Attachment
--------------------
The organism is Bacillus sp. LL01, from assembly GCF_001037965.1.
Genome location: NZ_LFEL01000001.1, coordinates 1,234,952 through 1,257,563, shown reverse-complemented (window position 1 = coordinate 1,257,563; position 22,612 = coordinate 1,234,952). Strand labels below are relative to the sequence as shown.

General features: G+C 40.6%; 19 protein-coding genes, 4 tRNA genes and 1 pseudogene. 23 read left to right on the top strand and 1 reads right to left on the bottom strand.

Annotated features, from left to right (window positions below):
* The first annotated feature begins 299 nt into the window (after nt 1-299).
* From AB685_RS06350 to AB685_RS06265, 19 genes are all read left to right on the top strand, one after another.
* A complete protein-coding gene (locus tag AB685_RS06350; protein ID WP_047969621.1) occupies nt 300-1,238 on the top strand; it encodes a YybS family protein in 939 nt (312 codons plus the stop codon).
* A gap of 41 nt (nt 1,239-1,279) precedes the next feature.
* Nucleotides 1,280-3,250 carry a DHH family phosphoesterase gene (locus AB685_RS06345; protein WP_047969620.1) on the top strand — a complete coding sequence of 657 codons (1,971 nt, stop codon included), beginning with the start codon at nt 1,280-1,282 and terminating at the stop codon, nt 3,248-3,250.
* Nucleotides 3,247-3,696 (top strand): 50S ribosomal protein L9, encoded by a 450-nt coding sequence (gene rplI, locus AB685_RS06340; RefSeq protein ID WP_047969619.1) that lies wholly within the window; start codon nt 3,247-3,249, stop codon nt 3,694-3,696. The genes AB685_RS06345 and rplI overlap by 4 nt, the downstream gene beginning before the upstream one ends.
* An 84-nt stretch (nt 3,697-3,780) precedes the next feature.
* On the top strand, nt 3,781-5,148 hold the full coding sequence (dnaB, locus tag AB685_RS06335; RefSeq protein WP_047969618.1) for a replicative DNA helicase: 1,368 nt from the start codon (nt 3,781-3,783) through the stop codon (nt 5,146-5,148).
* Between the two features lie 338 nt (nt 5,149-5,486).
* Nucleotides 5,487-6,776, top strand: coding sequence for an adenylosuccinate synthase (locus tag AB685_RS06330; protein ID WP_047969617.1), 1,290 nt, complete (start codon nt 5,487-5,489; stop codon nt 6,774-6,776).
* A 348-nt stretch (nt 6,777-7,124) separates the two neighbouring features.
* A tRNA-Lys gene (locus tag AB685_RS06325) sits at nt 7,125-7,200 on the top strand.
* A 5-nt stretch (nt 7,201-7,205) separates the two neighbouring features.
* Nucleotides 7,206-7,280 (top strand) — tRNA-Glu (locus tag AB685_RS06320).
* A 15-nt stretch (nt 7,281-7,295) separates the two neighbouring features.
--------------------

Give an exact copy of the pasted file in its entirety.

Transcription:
The organism is Bacillus sp. LL01, from assembly GCF_001037965.1.
Genome location: NZ_LFEL01000001.1, coordinates 1,234,952 through 1,257,563, shown reverse-complemented (window position 1 = coordinate 1,257,563; position 22,612 = coordinate 1,234,952). Strand labels below are relative to the sequence as shown.

General features: G+C 40.6%; 19 protein-coding genes, 4 tRNA genes and 1 pseudogene. 23 read left to right on the top strand and 1 reads right to left on the bottom strand.

Annotated features, from left to right (window positions below):
* The first annotated feature begins 299 nt into the window (after nt 1-299).
* From AB685_RS06350 to AB685_RS06265, 19 genes are all read left to right on the top strand, one after another.
* A complete protein-coding gene (locus tag AB685_RS06350; protein ID WP_047969621.1) occupies nt 300-1,238 on the top strand; it encodes a YybS family protein in 939 nt (312 codons plus the stop codon).
* A gap of 41 nt (nt 1,239-1,279) precedes the next feature.
* Nucleotides 1,280-3,250 carry a DHH family phosphoesterase gene (locus AB685_RS06345; protein WP_047969620.1) on the top strand — a complete coding sequence of 657 codons (1,971 nt, stop codon included), beginning with the start codon at nt 1,280-1,282 and terminating at the stop codon, nt 3,248-3,250.
* Nucleotides 3,247-3,696 (top strand): 50S ribosomal protein L9, encoded by a 450-nt coding sequence (gene rplI, locus AB685_RS06340; RefSeq protein ID WP_047969619.1) that lies wholly within the window; start codon nt 3,247-3,249, stop codon nt 3,694-3,696. The genes AB685_RS06345 and rplI overlap by 4 nt, the downstream gene beginning before the upstream one ends.
* An 84-nt stretch (nt 3,697-3,780) precedes the next feature.
* On the top strand, nt 3,781-5,148 hold the full coding sequence (dnaB, locus tag AB685_RS06335; RefSeq protein WP_047969618.1) for a replicative DNA helicase: 1,368 nt from the start codon (nt 3,781-3,783) through the stop codon (nt 5,146-5,148).
* Between the two features lie 338 nt (nt 5,149-5,486).
* Nucleotides 5,487-6,776, top strand: coding sequence for an adenylosuccinate synthase (locus tag AB685_RS06330; protein ID WP_047969617.1), 1,290 nt, complete (start codon nt 5,487-5,489; stop codon nt 6,774-6,776).
* A 348-nt stretch (nt 6,777-7,124) separates the two neighbouring features.
* A tRNA-Lys gene (locus tag AB685_RS06325) sits at nt 7,125-7,200 on the top strand.
* A 5-nt stretch (nt 7,201-7,205) separates the two neighbouring features.
* Nucleotides 7,206-7,280 (top strand) — tRNA-Glu (locus tag AB685_RS06320).
* A 15-nt stretch (nt 7,281-7,295) separates the two neighbouring features.